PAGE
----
A prosecutor background (none / 0) (#50)
    by brodie on Tue Jan 19, 2010 at 08:11:38 PM EST
    usually is found helpful for either sex in seeking higher office.  For sure, women, still perceived in certain "soft" ways by certain segments of the electorate, have a little disadvantage at the outset having to prove they're a) not going to coddle criminals, and b) not going to coddle terrorists.  

    Doubly true if you're a female from the perceived "Mommy" party.

    Hillary wasn't a former prosecutor (though the first, Gerry Ferraro, was), but she probably did have to act (and maybe vote) in ways to prove she was "tough enough" for the top job.   That's just the way the politics have played out, for women and Dems, in the past number of decades.  

    Hopefully things will change.

    I'd love to see more smart and attractive Marianne Williamson types step up and offer something more than the usual blather about needing to have a strong defense.  Elizabeth Kucinich with her veganism and environmentalism and similar would be a refreshing change of pace to hear.  But currently both of them could probably not get elected to high state office in states other than, say, VT.


    So others of you are aware (none / 0) (#58)
    by Cream City on Tue Jan 19, 2010 at 08:17:00 PM EST
    of the incredible and increasing number of them run by Dems?  The "beauty and beastly" phenomenon?  I read up on this research on women in politics a lot, knew the theory, but had not seen the number pulled together in one place -- the theory in practice.  So it will be interesting to see if a Coakley loss sends Dem men searching for some new and simple strategy like this.  Maybe women elephant tamers? :-)

    And re Clinton, Kornblut's book deals deeply and well with the difficulties of the balancing act.  I had dreaded getting into this book, reliving it all, but so far, I haven't had homicidal impulses.


    Really? (none / 0) (#115)
    by Inspector Gadget on Tue Jan 19, 2010 at 08:45:37 PM EST
    Marianne Williamson?! I went to one of her book release lectures last year....she had the nerve to push Obama as a Messiah (the event cost to get in & I wasn't there for a political rally). I'll never buy another book, attend another lecture, or promote anything Marianne Williamson again.

    Er (none / 0) (#120)
    by gyrfalcon on Tue Jan 19, 2010 at 08:53:27 PM EST
    not so much, actually.  We generally lean more towards elected officials who've come up the ranks and know what they're talking about.  You think Marianne could get up to speed real fast on dairy prices and land use?

    Vermont voters are nowhere near as airy-fairy as you think.  We still have a Republican governor and lt. gov.  Bernie Sanders is our senator not for his socialist views but for his very, very hard work on state concerns over decades.  Etc.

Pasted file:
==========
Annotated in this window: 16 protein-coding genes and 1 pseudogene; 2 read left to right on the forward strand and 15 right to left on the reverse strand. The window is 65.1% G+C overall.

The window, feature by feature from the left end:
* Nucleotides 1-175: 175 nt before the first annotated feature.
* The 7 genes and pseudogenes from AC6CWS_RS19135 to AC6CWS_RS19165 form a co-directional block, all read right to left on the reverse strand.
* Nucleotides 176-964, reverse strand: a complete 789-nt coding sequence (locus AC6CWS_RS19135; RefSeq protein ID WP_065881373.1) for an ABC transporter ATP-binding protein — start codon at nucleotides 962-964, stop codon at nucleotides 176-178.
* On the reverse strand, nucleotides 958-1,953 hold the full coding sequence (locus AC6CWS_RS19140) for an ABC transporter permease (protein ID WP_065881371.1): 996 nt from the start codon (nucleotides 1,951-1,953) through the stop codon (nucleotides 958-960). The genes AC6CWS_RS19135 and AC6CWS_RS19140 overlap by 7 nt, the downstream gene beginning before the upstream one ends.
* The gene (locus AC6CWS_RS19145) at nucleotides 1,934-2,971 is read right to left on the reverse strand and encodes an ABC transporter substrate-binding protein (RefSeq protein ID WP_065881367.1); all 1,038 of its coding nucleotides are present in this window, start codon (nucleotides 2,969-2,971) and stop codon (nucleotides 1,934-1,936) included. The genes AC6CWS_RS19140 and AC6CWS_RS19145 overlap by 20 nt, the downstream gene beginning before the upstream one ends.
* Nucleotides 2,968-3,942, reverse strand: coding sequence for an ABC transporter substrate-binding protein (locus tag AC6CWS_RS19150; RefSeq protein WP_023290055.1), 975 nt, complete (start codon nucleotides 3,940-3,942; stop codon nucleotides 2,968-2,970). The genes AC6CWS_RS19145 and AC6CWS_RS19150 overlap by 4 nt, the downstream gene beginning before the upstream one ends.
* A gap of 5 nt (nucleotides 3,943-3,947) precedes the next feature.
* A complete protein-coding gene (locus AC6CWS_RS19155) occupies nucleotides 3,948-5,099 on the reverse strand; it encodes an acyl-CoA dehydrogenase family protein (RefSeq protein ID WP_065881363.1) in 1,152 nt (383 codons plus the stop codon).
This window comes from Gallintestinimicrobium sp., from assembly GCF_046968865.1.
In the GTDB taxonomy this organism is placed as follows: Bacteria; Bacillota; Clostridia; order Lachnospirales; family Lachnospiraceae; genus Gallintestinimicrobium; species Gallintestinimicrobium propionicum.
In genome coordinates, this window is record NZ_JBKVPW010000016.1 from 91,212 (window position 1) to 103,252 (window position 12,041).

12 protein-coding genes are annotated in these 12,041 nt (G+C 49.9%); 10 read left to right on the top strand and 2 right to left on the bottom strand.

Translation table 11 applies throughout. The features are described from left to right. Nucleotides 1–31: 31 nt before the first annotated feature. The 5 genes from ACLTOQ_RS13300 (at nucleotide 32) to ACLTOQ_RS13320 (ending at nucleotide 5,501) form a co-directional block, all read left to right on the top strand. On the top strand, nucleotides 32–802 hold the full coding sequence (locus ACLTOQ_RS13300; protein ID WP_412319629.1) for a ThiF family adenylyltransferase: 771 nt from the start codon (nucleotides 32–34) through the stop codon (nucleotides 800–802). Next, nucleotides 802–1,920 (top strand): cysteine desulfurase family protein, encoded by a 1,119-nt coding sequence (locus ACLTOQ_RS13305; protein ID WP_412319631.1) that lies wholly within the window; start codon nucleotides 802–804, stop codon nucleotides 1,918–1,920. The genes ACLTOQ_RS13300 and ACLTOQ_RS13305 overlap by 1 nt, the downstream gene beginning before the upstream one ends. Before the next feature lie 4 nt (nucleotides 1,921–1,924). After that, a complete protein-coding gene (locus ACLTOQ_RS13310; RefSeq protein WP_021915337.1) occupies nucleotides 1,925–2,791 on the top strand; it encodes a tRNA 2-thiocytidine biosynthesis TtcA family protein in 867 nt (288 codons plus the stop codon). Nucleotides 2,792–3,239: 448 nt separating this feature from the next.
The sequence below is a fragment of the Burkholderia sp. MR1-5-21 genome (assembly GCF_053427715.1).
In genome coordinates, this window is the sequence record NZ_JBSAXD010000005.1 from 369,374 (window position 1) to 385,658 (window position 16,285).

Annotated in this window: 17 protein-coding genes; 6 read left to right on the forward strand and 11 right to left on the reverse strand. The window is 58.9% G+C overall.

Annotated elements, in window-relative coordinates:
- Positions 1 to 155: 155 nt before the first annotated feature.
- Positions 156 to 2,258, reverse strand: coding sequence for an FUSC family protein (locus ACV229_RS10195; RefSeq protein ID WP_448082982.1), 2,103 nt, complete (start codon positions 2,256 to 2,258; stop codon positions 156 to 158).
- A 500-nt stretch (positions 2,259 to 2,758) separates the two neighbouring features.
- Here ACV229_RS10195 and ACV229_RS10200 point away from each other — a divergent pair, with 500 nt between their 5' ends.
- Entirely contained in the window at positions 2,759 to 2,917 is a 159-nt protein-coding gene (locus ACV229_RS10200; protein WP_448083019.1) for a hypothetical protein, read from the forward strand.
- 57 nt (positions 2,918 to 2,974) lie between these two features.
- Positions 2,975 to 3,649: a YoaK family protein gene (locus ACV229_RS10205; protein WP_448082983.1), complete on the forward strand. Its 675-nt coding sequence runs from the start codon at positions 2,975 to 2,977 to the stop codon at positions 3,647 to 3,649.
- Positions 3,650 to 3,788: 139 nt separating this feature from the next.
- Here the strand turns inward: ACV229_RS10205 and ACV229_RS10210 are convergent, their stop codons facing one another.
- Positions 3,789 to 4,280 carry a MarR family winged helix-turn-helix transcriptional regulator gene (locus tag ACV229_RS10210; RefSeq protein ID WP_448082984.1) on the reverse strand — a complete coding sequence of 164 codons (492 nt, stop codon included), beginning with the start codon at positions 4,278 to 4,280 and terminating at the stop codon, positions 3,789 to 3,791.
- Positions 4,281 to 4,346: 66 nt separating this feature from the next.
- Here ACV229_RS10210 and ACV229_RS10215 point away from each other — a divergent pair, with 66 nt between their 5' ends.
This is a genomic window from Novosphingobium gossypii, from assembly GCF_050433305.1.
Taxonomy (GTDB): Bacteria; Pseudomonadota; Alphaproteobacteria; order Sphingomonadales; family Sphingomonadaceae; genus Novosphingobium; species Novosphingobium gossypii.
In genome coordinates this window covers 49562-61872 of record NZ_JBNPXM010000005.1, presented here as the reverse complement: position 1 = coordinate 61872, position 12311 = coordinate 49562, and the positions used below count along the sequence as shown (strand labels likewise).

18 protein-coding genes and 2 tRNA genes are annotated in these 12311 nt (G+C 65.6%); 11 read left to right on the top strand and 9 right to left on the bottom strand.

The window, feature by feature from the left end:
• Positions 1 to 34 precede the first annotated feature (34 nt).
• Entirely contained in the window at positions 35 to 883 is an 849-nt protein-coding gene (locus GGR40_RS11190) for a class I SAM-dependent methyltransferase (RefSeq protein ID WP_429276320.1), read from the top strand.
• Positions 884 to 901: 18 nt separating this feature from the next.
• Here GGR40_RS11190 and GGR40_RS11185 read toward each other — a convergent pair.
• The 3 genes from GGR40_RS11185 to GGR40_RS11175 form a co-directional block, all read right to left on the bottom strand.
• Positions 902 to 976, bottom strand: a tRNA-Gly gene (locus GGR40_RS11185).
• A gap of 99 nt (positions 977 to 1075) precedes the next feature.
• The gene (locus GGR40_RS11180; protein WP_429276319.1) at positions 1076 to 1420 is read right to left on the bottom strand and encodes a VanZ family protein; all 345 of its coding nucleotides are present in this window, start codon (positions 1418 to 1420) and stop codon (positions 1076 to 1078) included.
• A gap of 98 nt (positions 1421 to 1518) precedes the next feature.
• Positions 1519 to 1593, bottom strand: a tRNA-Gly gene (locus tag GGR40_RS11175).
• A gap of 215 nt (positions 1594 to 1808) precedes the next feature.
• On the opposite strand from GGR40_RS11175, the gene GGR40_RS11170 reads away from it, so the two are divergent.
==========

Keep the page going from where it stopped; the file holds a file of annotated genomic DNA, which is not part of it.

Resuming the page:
Well, I wish folks here (none / 0) (#124)
    by brodie on Tue Jan 19, 2010 at 09:07:20 PM EST
    would stop being so wishy-washy about Marianne Williamson.

    Seriously ... I tossed out her name for some mostly mischievous reasons (I'd best not mention one of them), but also because in the heat of the moment of the above exchange, it occurred to me in a blast of brilliant insight that MW might be the sort of stark antithesis to the "tough aggressive" prosecutor type being spoken of earlier.  I mean, she's considered "New Age" who writes "soft" self-help books, is for a Dep't of Peace and is/was a Kucinich backer, if memory serves.

    I'm roughly aware of her fervent Obama and anti-Hillary politicking from the recent primary season, but decided, courageously if I might say so, to toss her name in there in spite of same.

    Now, as for VT, actually it's politically just fine with me, though this liberal Bay Area resident wouldn't use your "airy fairy" characterization.  But it is the only state, to my knowledge, that has elected statewide to high office a guy, one of my favorite pols in Congress, who is not ashamed of using the socialist word in (partly) describing his politics.  He doesn't run from it, and I applaud him for it.  

    VT is also the place where people thought Howard Dean as Gov was too moderate -- a "centrist" in their view.   Maybe so, but only by VT perspectives.  Elsewhere, in the rest of the nation, he'd be a liberal.

    But if you have some other state in mind where the likes of the two non-prosecutor people I mentioned could get elected running statewide on a pro-Dept of Peace/anti-Pentagon platform, let me know.


    I get a little reactive (none / 0) (#129)
    by gyrfalcon on Tue Jan 19, 2010 at 11:36:42 PM EST
    about the sometimes pretty silly stereotype about Vermont voters, I'm afraid.